What nation Embiid represents could have a major impact on the Paris Games.

In Tokyo, a French team led by another center, Rudy Gobert, handed the U.S. its first Olympic defeat since 2004. That was in group play. The Americans then beat the French in the gold-medal game 87-82.

That France team had five NBA players to the U.S.’ 12: Nicolas BatumEvan FournierTimothe Luwawu-CabarrotFrank Ntilikina and Gobert.

Anthony Davis, who skipped the Tokyo Olympics, is the lone U.S. center to make an All-NBA team in the last five seasons. In that time, Embiid made four All-NBA second teams and Gobert made three All-NBA third teams.

No Olympic team other than the U.S. has ever had two reigning All-NBA players on its roster.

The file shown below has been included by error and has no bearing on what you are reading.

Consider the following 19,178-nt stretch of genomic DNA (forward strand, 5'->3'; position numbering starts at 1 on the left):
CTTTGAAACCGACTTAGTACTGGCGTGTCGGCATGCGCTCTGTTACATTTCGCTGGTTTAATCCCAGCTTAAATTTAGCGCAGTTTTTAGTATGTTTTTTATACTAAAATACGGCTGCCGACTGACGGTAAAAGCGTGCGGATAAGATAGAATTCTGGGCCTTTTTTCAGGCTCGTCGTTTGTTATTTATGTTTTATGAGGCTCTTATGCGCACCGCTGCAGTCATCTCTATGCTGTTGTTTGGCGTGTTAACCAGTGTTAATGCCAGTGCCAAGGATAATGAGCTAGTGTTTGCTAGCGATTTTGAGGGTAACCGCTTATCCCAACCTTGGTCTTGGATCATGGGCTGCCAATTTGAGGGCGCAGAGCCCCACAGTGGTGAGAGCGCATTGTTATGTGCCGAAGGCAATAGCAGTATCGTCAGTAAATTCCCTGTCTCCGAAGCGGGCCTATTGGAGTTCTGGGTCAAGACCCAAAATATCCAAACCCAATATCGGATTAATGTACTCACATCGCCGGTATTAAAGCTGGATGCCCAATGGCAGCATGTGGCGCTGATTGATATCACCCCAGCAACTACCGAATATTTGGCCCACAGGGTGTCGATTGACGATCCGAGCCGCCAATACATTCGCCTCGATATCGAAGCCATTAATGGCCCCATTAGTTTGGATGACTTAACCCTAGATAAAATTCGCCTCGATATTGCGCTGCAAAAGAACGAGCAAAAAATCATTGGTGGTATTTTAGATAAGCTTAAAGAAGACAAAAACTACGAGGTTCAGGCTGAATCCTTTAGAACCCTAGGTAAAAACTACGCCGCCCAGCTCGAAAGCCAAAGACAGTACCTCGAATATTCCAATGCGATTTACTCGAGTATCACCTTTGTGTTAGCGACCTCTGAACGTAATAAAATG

The Associated Press contributed to this report.

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LA 2028, Delta unveil first-of-its-kind emblems for Olympics, Paralympics

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Emblems for the 2028 Los Angeles Games that include logos of Delta Air Lines is the first integration of its kind in Olympic and Paralympic history.

Organizers released the latest set of emblems for the LA 2028 Olympics and Paralympics on Thursday, each with a Delta symbol occupying the “A” spot in LA 28.

Two years ago, the LA 2028 logo concept was unveiled with an ever-changing “A” that allowed for infinite possibilities. Many athletes already created their own logos, as has NBC.

“You can make your own,” LA28 chairperson Casey Wasserman said in 2020. “There’s not one way to represent Los Angeles, and there is strength in our diverse cultures. We have to represent the creativity and imagination of Los Angeles, the diversity of our community and the big dreams the Olympic and Paralympic Games provide.”